Tick-Tock: The Thrilling Vohra

Turning thirty can be scary, or a downright laugh riot. Executive Traveller finds out more about the boook and the author, Milan Vohra.
Sreejita Biswas

The Beginning
“Writing has been a part of me for as long as I can remember… writing the usual openings and closings for college debates, editing the festival magazine…that kind of thing,” starts Milan in response to being asked about her literary roots. Coming from a family of leisurely letter writers, a path littered with words was indeed a natural one for her to follow. And it was this love for words that led her towards advertising and ideating “Till one tipsy night I entered a Harlequin Mills & Boon short story contest on a lark and ended up becoming India’s first M&B author,” she says.

From the best-selling Mills and Boons, The Love Asana to Tick-tock We’re 30, the journey, not to mention, was one hell of a ride. “Writing ‘The Love Asana’ as a short story happened on an impulse. It became bigger than anything I could have imagined. I’m going to stick my neck out here and say that the very thought of an M&B that would have all things Indian for the first time – pretty much excited every reading Indian woman’s imagination to some extent, including myself of course,” she smiles. Armed with a whacky sense of humour, a fantastic imagination and of course oodles of fun, her journey as a writer did not come to halt after the stint with Mills and Boons. After penning down a few short stories for young adults for Penguin India, Vohra rolled up her sleeves and got down to some serious business. Enraged by her gang of friends from Delhi, who never helped materialize the ‘reunion at the millennium’, she decided to go ahead with the yet to happen reunion… but with a whole new set of friends. “One day I just decided – this is it. Now’s I’m just going to invent a new set of friends and have a reunion. This book is my revenge,” she chuckles.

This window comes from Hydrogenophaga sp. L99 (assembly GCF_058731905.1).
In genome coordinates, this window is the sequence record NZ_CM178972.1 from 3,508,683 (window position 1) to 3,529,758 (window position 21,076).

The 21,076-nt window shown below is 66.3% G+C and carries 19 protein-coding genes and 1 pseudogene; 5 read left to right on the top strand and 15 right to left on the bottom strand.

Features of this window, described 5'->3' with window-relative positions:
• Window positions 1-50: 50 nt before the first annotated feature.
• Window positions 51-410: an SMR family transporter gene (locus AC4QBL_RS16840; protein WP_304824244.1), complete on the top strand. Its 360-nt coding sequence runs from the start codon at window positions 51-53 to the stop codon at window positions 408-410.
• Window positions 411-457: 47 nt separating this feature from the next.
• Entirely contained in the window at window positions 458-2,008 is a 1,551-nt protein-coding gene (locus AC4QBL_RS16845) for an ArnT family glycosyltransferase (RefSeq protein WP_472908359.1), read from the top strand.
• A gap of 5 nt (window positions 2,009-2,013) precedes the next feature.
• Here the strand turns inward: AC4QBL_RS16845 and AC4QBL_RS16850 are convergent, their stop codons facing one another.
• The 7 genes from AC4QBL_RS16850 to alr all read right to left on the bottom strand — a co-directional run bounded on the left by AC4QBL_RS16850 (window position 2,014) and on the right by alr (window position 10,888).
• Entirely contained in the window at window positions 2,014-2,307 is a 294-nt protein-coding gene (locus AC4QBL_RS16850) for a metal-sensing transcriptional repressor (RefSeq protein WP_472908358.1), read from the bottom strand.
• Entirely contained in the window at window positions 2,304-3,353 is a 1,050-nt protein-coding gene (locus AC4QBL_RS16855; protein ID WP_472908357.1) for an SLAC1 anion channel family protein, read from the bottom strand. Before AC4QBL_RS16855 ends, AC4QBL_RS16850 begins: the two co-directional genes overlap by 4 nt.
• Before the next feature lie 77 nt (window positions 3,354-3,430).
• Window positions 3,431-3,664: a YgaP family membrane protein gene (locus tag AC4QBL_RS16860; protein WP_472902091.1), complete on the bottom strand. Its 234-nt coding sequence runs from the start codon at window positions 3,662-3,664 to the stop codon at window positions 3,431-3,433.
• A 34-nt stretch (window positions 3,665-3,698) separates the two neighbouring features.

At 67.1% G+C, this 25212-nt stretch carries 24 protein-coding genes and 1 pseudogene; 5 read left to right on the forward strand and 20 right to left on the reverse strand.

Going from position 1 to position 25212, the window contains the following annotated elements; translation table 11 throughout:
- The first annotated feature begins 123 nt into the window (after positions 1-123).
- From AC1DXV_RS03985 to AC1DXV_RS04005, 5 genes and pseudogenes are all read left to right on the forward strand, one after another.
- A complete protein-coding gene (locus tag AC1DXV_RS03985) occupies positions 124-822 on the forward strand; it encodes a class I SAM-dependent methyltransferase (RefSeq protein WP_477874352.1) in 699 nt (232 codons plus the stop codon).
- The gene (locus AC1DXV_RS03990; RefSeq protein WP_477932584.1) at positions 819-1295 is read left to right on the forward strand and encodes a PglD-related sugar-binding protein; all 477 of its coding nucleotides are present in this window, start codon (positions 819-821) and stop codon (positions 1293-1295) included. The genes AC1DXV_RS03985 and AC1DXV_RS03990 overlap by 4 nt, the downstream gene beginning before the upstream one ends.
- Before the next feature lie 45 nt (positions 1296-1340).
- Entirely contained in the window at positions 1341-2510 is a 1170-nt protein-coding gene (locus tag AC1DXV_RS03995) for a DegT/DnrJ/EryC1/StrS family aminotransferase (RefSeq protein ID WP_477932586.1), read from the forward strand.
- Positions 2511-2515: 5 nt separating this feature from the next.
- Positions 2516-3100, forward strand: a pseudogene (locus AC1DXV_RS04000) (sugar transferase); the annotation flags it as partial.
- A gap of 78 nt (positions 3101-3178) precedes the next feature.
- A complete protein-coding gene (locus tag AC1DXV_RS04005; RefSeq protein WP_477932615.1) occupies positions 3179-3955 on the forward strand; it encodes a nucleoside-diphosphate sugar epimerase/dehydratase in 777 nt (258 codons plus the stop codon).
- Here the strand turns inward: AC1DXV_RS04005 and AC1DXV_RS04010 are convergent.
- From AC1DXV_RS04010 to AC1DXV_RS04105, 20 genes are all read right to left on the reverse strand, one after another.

The Ticking Tale

In many ways, a tale of coming of age, this book is the epitome of muck-ups, drama and of course plenty of laughs. “This book, about a bunch of twelve friends who made a pact to meet again when they all turn 30. Since Lara is the youngest in the gang, it’s timed around that. There’s also another pact Lara had made one tipsy evening with Nishad. To marry each other if neither of them were hitched by 30! The last thing Lara wants is to give Nishad the pleasure of knowing he was right – about Ranndeep her bad-ass ex boyfriend being so wrong for her,” reveals the author. With incidents ranging from the tension of making up a fake-new boyfriend for a reunion, falling head over heels with an old sort-of-boyfriend, seeing your best friend flirting with him and meeting your ex-boyfriend who says he still loves you, the book is fast-paced, easy to read and of course, it makes us all look at friendships we have taken for granted in a whole new light. “Within this completely crazy plot, the book really revisits old relationships. The imperfections within friendships: the jealousies, the competitiveness, the protectiveness, the unspoken kindnesses… And it never stops being completely kooky!”

Write on Target

With everyone unanimously agreeing that the book is indeed a great read, praises have been doing the rounds of the Internet. So while critics and bloggers unanimously agree about the quick-witted tale punctuated with plenty of laugh out loud moments, Vohra shares with us her favourite response, “It was from a reader who put a post on my social network wall, saying my books should come with a note: “Don’t drink and read.” Apparently he spurted out his piping hot coffee at some cafe while reading the book and scalded himself in the process. Claims it is the closest he’s come to saying he ‘nearly died laughing”!”

And while she basks in the glorious success of her new book, she has a tip or two about writing to share. “When writer’s block strikes, I stop writing!” she exclaims. “I play online games. When all else fails, I go yell at some people. Once the steam is out, I come back nice and calm, ready to write again,” Vohra laughs loudly.

With a very simple mantra defining the essence of her works, she starts by reading whatever she has written aloud every few days. “. Perspective and hearing something said out loud helps me be a little detached and see what’s working. I also never ever keep any reference papers or screens open in front of me when I write,” she adds. For her, writing is a very personal act that includes “only my recycled paper, my bag of disposable pens and me.”

Though good writers in India are not a thing out of the ordinary, the sudden upsurge of individuals who believe that they can write has also been on her mind. “It is very sad when good writers don’t get their due. But I don’t begrudge anybody their readers. It doesn’t matter whether I think they are talented or not. That’s too subjective an opinion. There are people who read them, who think they are good. Just the fact that people are reading can only be celebrated. Reading tastes, like other tastes have been known to change over time” she winks mischievously.

As the conversation draws to a conclusion, she parts with one valuable bit of advice to all aspiring writers, “Don’t postpone writing. Don’t wait to get right. Just write!”

 

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